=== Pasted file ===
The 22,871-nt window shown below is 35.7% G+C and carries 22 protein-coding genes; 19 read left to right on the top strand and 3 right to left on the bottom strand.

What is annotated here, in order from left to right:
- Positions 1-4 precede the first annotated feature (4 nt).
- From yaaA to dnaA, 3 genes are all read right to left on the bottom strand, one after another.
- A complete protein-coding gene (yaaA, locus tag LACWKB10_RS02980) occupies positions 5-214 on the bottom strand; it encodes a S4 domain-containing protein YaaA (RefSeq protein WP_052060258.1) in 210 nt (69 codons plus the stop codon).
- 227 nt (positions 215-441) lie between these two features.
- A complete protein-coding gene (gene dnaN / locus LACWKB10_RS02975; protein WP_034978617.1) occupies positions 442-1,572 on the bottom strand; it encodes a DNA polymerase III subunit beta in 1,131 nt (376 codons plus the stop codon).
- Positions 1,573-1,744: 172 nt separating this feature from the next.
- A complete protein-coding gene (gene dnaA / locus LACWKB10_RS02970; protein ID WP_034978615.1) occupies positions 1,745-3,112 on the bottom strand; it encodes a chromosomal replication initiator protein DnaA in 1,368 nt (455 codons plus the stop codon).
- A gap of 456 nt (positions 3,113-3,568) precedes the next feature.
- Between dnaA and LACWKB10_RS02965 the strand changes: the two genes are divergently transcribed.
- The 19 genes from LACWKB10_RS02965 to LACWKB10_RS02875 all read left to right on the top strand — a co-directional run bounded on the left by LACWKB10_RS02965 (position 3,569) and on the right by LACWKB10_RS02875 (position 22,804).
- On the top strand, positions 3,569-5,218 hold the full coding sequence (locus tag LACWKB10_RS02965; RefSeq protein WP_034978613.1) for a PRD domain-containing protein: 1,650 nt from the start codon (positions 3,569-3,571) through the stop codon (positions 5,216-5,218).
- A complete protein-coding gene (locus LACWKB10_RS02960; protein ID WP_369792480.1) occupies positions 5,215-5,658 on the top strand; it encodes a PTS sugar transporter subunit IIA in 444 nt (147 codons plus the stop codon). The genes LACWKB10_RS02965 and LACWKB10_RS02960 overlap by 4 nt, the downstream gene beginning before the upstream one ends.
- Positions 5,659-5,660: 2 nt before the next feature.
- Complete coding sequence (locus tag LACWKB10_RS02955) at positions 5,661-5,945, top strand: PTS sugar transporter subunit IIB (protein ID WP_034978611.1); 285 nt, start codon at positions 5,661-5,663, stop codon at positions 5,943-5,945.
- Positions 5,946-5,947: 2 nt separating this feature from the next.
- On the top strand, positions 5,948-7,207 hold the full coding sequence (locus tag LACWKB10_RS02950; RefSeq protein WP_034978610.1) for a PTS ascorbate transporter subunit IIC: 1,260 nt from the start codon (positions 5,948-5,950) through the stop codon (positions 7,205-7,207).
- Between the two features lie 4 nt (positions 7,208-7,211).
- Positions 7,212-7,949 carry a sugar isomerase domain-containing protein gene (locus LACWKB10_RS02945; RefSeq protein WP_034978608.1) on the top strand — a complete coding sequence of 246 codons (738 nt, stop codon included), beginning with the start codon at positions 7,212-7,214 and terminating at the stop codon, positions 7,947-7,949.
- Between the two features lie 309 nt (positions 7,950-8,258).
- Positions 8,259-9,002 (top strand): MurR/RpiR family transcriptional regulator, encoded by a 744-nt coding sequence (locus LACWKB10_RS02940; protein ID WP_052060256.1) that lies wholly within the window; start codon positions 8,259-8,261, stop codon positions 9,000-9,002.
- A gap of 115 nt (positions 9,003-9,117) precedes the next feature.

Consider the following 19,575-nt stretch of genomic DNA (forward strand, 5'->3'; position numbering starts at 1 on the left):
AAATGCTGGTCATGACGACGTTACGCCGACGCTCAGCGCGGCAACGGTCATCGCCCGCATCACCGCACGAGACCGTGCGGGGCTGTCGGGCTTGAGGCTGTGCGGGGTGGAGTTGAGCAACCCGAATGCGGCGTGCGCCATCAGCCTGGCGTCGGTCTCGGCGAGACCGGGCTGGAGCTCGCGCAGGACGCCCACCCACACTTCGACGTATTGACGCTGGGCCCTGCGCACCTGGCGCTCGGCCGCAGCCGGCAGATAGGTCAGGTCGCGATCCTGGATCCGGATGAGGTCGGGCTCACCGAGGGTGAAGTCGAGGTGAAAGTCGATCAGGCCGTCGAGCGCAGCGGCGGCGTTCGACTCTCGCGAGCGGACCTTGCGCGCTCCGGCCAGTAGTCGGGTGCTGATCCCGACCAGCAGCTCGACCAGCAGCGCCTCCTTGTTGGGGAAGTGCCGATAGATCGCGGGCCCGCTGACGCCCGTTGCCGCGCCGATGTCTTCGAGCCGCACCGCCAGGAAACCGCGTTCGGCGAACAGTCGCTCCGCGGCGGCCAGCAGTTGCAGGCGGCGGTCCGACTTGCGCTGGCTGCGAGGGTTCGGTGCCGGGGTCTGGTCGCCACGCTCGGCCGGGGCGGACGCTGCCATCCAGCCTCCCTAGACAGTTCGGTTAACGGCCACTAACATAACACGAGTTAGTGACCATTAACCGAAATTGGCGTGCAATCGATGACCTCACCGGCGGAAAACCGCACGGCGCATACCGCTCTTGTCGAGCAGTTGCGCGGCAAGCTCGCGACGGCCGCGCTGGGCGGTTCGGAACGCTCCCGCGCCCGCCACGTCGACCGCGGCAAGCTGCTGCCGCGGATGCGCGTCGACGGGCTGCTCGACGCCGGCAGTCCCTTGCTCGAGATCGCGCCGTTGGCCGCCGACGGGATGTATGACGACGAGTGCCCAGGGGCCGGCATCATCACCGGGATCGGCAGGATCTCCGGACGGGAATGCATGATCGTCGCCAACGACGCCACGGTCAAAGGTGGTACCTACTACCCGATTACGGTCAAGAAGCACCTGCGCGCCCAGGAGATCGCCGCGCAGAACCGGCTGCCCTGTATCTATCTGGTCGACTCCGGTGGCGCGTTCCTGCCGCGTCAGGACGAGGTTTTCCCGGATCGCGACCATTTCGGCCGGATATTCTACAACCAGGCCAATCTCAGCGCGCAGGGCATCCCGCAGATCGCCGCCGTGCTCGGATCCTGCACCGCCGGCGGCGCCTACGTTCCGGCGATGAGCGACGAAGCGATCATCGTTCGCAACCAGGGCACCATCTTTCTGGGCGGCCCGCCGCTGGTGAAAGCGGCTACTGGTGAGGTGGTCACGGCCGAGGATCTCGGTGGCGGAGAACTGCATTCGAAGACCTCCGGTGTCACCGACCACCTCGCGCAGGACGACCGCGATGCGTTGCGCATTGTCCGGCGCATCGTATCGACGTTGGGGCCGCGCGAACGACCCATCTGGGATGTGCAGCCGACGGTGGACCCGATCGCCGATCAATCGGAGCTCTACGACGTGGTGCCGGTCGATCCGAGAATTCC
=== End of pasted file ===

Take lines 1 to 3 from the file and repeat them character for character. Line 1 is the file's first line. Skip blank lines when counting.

The 22,871-nt window shown below is 35.7% G+C and carries 22 protein-coding genes; 19 read left to right on the top strand and 3 right to left on the bottom strand.

What is annotated here, in order from left to right:
- Positions 1-4 precede the first annotated feature (4 nt).